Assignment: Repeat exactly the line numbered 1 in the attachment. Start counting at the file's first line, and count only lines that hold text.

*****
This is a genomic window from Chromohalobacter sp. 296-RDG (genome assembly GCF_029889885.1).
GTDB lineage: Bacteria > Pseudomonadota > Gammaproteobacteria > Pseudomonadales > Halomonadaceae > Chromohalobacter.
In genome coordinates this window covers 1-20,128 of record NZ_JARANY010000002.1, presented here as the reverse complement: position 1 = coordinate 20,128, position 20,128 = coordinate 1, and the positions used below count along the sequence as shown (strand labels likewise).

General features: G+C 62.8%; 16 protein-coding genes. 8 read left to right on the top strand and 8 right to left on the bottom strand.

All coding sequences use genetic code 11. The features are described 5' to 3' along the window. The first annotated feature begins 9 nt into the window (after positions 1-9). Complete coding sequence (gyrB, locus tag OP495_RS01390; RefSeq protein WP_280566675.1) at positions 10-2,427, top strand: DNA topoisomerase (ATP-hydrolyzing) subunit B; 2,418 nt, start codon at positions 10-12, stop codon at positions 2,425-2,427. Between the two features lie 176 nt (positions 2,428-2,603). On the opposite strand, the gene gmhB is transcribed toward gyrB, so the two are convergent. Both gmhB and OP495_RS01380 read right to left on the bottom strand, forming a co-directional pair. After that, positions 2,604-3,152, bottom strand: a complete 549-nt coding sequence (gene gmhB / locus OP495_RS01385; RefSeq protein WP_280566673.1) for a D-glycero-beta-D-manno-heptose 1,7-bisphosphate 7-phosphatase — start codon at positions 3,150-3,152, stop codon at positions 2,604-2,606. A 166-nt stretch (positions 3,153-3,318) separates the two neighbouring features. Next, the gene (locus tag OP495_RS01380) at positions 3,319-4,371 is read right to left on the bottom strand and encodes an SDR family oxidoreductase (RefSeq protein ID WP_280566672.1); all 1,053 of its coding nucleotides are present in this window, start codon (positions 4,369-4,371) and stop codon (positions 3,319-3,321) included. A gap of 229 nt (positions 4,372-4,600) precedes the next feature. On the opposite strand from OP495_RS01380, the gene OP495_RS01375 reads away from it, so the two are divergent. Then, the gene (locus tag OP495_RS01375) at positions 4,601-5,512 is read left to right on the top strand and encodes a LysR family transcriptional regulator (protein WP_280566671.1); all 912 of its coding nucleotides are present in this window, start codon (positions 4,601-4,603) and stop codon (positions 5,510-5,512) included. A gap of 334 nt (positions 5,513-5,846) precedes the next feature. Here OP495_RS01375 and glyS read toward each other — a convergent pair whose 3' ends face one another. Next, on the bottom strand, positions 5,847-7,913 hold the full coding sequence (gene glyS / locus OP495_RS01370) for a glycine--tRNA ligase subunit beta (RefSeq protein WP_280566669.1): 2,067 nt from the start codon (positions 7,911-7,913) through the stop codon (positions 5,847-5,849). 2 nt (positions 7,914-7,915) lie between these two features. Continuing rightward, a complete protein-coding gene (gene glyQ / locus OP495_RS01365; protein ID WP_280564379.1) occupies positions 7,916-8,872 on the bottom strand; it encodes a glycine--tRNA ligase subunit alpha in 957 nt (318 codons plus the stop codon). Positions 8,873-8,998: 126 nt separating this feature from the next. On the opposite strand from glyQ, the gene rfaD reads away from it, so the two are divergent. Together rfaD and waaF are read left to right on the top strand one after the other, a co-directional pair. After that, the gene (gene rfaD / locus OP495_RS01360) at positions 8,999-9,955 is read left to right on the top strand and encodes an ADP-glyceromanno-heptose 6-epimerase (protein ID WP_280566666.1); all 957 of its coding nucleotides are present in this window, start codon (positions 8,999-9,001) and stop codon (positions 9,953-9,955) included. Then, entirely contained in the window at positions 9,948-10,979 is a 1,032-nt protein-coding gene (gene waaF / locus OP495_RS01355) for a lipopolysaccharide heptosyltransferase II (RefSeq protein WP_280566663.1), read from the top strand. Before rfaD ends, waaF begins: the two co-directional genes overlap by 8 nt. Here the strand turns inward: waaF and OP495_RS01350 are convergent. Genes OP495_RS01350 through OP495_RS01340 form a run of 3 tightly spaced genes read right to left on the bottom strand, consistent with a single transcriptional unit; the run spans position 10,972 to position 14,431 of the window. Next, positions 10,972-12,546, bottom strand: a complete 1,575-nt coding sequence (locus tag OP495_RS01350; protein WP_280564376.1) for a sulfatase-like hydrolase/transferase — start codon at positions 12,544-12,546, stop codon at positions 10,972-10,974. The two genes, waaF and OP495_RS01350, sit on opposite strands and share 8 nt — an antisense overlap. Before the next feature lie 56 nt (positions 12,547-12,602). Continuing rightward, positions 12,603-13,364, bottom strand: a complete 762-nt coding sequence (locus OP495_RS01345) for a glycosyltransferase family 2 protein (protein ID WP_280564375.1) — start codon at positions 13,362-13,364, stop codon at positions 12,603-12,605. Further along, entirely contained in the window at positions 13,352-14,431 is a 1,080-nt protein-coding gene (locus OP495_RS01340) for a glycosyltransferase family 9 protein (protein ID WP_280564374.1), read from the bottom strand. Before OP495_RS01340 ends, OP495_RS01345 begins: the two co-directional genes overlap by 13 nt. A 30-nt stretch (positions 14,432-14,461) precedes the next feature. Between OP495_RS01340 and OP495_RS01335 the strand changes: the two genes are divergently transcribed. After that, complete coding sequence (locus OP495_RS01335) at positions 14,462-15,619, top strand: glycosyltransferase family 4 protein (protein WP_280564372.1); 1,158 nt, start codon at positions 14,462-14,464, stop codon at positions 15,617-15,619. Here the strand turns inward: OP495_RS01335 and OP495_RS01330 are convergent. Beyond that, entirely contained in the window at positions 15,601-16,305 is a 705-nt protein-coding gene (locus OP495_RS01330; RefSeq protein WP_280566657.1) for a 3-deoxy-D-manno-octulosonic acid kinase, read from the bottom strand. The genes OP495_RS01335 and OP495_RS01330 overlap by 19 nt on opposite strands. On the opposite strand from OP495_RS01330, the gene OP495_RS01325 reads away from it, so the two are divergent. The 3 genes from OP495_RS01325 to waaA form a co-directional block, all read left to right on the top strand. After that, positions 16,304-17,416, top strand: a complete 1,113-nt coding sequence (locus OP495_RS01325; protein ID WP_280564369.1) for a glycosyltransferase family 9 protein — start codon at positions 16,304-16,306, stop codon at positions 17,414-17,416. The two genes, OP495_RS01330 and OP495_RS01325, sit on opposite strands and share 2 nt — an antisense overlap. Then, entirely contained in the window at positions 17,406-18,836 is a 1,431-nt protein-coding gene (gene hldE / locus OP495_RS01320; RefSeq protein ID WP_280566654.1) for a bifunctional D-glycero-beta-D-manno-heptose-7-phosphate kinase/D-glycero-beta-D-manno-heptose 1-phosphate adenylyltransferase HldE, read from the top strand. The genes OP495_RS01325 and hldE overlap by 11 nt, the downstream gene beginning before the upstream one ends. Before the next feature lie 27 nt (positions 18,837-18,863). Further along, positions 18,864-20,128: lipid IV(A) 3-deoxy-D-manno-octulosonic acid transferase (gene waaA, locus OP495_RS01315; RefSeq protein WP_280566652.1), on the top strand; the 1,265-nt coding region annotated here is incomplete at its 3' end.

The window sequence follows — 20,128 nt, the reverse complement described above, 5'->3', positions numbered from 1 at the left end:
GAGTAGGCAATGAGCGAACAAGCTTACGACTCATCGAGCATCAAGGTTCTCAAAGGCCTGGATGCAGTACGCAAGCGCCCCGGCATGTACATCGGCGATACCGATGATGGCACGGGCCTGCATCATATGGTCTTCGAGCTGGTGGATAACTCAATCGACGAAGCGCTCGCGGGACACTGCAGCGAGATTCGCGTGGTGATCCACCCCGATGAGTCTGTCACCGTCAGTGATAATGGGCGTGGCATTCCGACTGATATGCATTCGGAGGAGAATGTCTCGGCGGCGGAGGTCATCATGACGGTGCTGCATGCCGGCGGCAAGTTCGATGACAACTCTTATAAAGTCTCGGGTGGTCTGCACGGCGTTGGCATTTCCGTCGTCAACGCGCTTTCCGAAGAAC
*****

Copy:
This is a genomic window from Chromohalobacter sp. 296-RDG (genome assembly GCF_029889885.1).